|Purpose:||Display or modify the history list|
|Format:||HISTORY [/= /A command /F["..."] /G /L /N /P /Rn filename /Tn /V]|
|command||A command to be added to the history list.|
|filename||The name of a file containing entries to be added to the history list.|
TCC keeps a list of the commands you have entered on the command line. See Command History and Recall for information on command recall, which allows you to use the history list to repeat or edit commands you have previously executed.
The HISTORY command lets you view and manipulate the command history list directly. If no parameters are entered, HISTORY will display the current command history list.
With the options explained below, you can clear the list, add new commands to the list without executing them, save the list in a file, or read a new list from a file.
The number of commands saved in the history list depends on the length of each command line. The history list size can be specified at startup from 4,000 to 500,000 characters (see the Command History Buffer Size configuration option). The default size is 20,000 characters.
Your history list can be stored either locally (a separate history list for each copy of TCC) or globally (all copies of TCC share the same list). For full details see local and global history.
You can use the HISTORY command as an aid in writing batch files by redirecting the HISTORY output to a file and then editing the file appropriately. However, it is easier to use the LOG /H command for this purpose.
You can disable the history list or specify a minimum command line length to save with the Minimum Length configuration option. You can prevent any command line from being saved in the history by beginning it with an "at" sign (@).
You can exclude specific commands from the History List with the HistoryExclude variable.
You can control whether duplicate entries will be saved in the history list with the Duplicates configuration option.
You can save the history list by redirecting the output of HISTORY to a file. This example saves the command history to a file called HISTFILE and reads it back again immediately. If you leave out the HISTORY /F command on the second line, the contents of the file will be appended to the current history list instead of replacing it:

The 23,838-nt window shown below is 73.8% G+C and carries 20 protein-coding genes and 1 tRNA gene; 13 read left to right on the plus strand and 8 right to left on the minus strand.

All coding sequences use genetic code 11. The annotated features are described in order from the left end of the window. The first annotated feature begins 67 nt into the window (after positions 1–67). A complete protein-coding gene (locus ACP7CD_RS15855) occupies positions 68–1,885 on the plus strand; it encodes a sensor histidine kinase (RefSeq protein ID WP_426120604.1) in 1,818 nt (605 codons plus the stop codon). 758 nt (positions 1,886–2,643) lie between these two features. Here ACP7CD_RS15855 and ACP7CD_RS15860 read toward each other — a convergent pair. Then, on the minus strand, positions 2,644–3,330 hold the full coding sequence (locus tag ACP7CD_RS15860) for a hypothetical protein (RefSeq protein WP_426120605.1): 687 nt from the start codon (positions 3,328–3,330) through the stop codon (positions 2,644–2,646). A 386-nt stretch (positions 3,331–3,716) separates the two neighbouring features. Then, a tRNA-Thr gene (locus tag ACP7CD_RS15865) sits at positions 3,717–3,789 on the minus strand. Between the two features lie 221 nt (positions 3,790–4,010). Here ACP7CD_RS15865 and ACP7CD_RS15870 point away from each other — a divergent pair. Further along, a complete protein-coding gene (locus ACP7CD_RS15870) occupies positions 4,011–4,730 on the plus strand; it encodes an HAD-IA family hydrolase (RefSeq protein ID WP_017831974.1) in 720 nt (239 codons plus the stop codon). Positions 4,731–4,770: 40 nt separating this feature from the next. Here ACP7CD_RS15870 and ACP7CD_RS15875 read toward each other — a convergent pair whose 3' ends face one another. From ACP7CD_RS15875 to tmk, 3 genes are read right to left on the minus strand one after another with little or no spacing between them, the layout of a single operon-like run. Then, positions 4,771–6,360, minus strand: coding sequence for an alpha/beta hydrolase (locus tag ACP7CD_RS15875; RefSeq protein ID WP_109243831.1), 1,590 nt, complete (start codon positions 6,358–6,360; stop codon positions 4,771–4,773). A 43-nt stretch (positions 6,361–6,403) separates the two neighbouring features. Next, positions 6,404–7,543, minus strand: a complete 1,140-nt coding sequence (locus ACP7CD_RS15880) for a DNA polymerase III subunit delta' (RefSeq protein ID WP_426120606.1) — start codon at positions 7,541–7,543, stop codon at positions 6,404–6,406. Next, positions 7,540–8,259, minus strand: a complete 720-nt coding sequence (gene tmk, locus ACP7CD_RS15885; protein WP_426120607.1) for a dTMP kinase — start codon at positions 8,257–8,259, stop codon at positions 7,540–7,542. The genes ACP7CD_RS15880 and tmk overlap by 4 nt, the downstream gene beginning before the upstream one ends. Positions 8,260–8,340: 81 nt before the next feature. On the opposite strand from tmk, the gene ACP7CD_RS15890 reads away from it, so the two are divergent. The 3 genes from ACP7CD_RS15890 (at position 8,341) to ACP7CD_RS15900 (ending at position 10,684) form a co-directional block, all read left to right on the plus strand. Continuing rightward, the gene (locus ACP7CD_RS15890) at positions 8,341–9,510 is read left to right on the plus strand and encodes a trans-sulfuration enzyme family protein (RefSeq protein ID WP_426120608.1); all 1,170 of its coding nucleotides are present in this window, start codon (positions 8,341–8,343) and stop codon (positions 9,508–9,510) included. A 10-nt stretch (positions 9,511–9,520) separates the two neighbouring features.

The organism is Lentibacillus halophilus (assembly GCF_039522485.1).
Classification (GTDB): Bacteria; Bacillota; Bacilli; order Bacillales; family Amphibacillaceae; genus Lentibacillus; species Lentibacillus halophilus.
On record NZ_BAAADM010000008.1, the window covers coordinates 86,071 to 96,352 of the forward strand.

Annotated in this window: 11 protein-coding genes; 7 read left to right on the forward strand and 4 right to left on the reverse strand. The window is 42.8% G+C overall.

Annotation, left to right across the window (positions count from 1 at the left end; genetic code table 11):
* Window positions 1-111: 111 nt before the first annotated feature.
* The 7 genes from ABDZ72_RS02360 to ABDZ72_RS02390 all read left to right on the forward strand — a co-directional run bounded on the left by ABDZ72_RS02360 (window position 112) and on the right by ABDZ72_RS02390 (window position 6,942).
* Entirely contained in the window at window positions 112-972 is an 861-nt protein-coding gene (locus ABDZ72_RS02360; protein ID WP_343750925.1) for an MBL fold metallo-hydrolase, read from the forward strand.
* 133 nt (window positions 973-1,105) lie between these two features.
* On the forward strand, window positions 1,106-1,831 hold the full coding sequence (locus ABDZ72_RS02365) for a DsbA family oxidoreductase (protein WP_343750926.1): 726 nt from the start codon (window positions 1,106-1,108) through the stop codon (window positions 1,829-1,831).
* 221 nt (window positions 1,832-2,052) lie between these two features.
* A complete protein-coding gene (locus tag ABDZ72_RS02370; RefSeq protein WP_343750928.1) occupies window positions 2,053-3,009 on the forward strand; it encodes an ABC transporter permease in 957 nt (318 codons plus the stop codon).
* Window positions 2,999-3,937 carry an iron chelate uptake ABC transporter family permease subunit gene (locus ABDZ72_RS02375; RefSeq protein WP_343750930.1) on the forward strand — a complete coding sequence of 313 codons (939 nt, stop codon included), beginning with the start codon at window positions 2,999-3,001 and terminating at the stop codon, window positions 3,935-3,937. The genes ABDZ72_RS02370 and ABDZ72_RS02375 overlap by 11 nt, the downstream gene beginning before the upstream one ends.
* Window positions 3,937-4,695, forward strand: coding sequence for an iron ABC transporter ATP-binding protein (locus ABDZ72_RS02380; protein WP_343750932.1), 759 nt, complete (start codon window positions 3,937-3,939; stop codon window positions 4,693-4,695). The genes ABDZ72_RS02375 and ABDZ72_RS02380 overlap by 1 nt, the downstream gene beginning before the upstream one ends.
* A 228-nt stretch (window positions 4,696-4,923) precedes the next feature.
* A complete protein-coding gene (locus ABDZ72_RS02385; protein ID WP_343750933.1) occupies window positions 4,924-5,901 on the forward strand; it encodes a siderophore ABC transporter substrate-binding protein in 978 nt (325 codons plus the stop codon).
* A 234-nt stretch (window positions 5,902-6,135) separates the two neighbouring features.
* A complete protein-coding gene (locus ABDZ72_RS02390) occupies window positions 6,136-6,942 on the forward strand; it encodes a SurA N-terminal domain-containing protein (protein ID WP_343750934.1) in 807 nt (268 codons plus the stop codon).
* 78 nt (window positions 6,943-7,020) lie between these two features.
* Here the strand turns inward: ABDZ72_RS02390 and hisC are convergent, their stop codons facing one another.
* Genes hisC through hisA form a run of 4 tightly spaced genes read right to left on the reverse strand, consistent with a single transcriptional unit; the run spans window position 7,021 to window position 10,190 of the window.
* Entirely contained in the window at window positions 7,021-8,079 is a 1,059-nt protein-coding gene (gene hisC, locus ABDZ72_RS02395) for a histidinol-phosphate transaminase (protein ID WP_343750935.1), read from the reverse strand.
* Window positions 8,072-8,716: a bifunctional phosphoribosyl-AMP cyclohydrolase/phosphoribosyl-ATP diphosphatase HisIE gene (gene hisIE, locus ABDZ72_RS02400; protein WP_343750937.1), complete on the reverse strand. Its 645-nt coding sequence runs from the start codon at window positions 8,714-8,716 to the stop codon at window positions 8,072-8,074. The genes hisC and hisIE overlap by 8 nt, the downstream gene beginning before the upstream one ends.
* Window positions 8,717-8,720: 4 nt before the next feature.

history > histfile
history /r histfile
If you need to save your command history at the end of each day's work, you might use the first of these commands in your TCSTART.BTM or other startup file, and the second in TCEXIT.BTM:
if exist c:\histfile history /r c:\histfile
history > c:\histfile
This restores the previous history list if it exists, and saves the history when TCC exits.
TCC can also load and save the history list automatically if you use the History File configuration option.
|/=||Display the HISTORY command dialog to help you set the filename and command line options. The /= option can be anywhere on the line; additional options will set the appropriate fields in the command dialog.|
|/A||Add a command to the history list. This performs the same function as the Ctrl-K key at the command line.|
|/F["..."]||Erase entries in the command history list. You can have multiple /F"..." arguments, and they can contain wildcards. If you don't include the optional quoted argument, /F will erase the entire list.|
|/P||Wait for a key after displaying each page of the list. Your options at the prompt are explained in detail under Prompts.|
|/Rn||Read the command history from the specified file and append it to the history list currently held in memory.|
If you are creating a HISTORY /R file by hand, and need to create an entry that spans multiple lines in the file, you can do so by terminating each line, except the last, with an escape character. However, you cannot use this method to exceed the command line length limit.
If you try to load a file that is larger than the history list size, HISTORY will only load the last part of the file that will fit.
You can optionally specify whether HISTORY should ignore duplicates and HistoryExclude and always append the lines by specifying /R1. (This will be considerably faster for large history lists.)
|/Tn||Display the last n lines of the history. If n is negative, skip the first -n lines of the history.|